AAA Editor Notes
No. 9 Mine & Museum is off SR 209, following signs to 9 Dock St. A battery-operated mine car transports visitors 1,600 feet horizontally into the mountainside where anthracite coal was mined 1855-1972. No. 9, owned by Lehigh Coal & Navigation Co., was said to be the world's oldest continuously operated anthracite coal mine.
You'll need to duck and bend over as you climb into the bright yellow metal mine car, which noisily clanks and rumbles its way into the dark, dank, chilly world of the coal miners and their search for black gold.
A guided walking tour leads down a maze of narrow, dimly lit passageways, as the dangers and hard work required to bring the coal to the surface are related. This is a no-frills tour. Illumination is often only by the light on the guide's hard hat. Deposits of rust can be seen above and on the sides of the walls, and water drips, forming puddles of water on the floor.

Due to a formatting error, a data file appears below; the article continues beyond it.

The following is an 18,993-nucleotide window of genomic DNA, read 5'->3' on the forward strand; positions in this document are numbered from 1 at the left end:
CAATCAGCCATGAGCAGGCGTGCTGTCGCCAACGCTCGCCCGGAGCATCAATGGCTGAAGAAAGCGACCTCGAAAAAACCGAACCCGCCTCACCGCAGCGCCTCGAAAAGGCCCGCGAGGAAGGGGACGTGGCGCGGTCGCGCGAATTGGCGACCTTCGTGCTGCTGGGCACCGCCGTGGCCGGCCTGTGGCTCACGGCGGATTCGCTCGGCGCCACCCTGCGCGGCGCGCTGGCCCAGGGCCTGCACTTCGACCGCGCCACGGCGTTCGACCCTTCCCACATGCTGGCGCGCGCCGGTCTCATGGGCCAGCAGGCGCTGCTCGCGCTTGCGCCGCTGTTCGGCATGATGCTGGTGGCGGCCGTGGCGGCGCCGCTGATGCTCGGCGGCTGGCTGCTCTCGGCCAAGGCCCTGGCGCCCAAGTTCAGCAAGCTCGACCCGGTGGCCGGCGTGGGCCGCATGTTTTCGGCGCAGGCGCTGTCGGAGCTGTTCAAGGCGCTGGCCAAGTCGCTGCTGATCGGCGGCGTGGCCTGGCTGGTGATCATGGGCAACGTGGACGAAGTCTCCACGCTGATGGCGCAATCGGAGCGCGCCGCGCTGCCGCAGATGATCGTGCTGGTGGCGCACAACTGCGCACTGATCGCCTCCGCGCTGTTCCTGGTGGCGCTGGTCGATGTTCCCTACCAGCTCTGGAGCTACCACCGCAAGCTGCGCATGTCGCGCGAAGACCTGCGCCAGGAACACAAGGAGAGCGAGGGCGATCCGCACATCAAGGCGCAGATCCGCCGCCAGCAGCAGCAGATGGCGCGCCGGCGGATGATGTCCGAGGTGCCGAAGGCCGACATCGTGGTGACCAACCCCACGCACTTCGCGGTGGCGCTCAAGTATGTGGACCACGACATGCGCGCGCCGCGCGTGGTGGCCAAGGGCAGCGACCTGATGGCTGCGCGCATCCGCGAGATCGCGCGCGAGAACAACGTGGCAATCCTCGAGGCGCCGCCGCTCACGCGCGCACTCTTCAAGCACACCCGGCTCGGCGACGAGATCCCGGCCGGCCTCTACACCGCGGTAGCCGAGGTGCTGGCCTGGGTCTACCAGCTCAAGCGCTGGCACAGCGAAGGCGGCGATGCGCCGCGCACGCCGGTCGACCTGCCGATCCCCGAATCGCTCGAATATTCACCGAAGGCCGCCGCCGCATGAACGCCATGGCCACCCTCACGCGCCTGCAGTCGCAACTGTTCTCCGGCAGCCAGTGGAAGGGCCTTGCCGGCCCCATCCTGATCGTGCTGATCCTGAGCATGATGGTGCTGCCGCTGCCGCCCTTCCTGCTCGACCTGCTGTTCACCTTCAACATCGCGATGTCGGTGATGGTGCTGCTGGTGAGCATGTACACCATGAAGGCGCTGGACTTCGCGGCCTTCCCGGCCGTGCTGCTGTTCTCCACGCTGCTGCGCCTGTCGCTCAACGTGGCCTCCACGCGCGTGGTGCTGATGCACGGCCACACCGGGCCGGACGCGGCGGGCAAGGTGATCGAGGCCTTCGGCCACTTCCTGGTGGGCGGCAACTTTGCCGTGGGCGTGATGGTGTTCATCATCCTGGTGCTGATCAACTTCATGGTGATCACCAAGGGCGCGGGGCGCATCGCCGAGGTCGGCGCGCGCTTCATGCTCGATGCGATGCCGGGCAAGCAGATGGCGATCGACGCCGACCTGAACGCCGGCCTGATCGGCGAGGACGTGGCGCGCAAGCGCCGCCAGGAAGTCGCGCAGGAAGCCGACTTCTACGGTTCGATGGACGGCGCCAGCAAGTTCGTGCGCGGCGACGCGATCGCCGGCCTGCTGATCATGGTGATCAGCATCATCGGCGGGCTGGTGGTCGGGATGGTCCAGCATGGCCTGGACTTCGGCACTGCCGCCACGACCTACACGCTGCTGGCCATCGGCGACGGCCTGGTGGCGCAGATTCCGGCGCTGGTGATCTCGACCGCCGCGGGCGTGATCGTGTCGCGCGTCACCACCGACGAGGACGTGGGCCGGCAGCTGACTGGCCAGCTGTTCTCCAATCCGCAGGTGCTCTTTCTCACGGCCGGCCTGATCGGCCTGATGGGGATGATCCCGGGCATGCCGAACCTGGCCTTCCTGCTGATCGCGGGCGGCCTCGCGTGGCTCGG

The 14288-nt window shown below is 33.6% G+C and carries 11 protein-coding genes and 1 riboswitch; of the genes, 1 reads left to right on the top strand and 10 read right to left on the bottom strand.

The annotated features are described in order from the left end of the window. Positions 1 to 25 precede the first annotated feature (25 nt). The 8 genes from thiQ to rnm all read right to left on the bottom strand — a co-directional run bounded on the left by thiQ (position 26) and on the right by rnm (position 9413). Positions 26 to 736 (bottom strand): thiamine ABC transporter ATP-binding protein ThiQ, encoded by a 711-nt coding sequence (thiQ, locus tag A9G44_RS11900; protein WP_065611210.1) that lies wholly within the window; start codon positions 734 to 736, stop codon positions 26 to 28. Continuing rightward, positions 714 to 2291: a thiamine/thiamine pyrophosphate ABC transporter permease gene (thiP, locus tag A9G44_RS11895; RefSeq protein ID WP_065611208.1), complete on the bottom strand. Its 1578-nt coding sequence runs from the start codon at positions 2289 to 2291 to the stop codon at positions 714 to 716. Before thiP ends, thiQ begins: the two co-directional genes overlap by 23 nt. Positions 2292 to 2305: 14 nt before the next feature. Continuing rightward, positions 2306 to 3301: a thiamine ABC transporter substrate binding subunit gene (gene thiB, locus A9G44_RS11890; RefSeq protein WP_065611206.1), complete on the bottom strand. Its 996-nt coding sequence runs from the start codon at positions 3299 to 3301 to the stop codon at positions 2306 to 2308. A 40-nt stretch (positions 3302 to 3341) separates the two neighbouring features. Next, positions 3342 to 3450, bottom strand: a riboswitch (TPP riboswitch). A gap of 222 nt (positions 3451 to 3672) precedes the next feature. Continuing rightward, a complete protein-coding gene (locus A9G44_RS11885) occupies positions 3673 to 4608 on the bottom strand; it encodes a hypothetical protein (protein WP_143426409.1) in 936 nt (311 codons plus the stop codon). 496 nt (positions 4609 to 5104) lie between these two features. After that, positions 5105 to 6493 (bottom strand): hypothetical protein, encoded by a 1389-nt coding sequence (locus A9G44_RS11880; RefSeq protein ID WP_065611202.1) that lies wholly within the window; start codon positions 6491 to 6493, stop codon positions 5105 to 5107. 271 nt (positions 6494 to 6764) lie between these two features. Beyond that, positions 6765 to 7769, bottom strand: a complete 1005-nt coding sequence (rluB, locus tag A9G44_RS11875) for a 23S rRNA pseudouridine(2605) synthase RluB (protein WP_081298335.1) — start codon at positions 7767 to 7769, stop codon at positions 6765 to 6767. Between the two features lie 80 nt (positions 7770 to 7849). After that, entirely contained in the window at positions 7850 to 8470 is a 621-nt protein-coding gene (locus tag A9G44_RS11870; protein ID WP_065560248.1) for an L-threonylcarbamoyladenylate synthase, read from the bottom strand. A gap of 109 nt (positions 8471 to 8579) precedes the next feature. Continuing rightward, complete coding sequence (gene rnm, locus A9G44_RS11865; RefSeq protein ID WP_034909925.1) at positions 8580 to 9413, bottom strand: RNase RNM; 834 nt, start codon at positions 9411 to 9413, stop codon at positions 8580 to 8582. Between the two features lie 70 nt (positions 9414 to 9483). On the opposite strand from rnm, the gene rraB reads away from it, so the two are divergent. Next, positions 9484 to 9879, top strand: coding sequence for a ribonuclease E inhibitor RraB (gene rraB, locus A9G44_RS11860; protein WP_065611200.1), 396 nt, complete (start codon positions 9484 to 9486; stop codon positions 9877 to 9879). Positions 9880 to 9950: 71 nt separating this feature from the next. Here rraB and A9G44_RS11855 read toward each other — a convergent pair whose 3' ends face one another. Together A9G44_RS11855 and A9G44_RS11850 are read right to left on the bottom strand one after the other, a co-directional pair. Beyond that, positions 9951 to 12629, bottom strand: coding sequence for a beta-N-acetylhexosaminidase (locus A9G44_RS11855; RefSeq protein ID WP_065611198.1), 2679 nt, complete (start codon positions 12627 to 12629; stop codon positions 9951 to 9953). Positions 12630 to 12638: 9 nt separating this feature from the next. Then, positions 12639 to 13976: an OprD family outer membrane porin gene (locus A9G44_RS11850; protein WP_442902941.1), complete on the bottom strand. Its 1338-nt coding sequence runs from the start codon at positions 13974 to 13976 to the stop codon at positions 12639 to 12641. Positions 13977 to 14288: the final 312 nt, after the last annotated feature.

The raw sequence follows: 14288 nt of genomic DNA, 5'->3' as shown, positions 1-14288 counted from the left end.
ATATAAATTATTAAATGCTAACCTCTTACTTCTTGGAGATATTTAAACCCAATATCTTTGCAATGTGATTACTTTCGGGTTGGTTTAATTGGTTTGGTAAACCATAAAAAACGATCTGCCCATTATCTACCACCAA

You'll see the muleway (the path taken by the mules that were lowered into the mine to haul the heavy carloads of coal out before electric motors came into use); a “hospital” cut into the stone of the mine (more like a room with a cot, some chairs, bandages, crutches and blankets); the 900-foot-deep elevator shaft used to transfer the loaded coal cars to the surface; and an assortment of mining equipment.
Above ground, the museum is housed in the former 1923 wash shanty; it features miners' clothes hanging from the ceiling, a kitchen typical of a miner's home, photographs, tools and mining memorabilia.
Note: A jacket or sweater and comfortable closed-toe walking shoes are recommended; the mine temperature averages 52 to 54 degrees Fahrenheit.
Time: Allow 2 hours minimum.